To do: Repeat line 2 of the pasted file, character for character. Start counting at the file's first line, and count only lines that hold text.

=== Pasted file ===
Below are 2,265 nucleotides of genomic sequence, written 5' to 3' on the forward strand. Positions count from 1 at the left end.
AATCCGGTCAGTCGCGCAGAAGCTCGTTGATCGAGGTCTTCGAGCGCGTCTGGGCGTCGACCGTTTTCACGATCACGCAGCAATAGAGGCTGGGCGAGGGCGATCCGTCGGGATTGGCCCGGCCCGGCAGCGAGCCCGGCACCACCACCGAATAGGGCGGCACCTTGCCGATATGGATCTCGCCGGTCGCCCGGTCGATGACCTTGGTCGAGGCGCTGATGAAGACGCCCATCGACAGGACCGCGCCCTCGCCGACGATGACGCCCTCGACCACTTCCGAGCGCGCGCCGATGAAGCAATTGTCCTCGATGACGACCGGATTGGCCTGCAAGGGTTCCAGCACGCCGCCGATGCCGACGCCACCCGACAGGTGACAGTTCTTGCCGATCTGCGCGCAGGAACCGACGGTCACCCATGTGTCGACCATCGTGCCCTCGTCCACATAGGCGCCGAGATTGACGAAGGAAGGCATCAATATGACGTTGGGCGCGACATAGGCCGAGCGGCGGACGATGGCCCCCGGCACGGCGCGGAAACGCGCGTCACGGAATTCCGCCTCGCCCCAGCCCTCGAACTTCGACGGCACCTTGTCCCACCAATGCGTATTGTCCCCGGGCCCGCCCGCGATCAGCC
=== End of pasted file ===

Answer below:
AATCCGGTCAGTCGCGCAGAAGCTCGTTGATCGAGGTCTTCGAGCGCGTCTGGGCGTCGACCGTTTTCACGATCACGCAGCAATAGAGGCTGGGCGAGGGCGATCCGTCGGGATTGGCCCGGCCCGGCAGCGAGCCCGGCACCACCACCGAATAGGGCGGCACCTTGCCGATATGGATCTCGCCGGTCGCCCGGTCGATGACCTTGGTCGAGGCGCTGATGAAGACGCCCATCGACAGGACCGCGCCCTCGCCGACGATGACGCCCTCGACCACTTCCGAGCGCGCGCCGATGAAGCAATTGTCCTCGATGACGACCGGATTGGCCTGCAAGGGTTCCAGCACGCCGCCGATGCCGACGCCACCCGACAGGTGACAGTTCTTGCCGATCTGCGCGCAGGAACCGACGGTCACCCATGTGTCGACCATCGTGCCCTCGTCCACATAGGCGCCGAGATTGACGAAGGAAGGCATCAATATGACGTTGGGCGCGACATAGGCCGAGCGGCGGACGATGGCCCCCGGCACGGCGCGGAAACGCGCGTCACGGAATTCCGCCTCGCCCCAGCCCTCGAACTTCGACGGCACCTTGTCCCACCAATGCGTATTGTCCCCGGGCCCGCCCGCGATCAGCC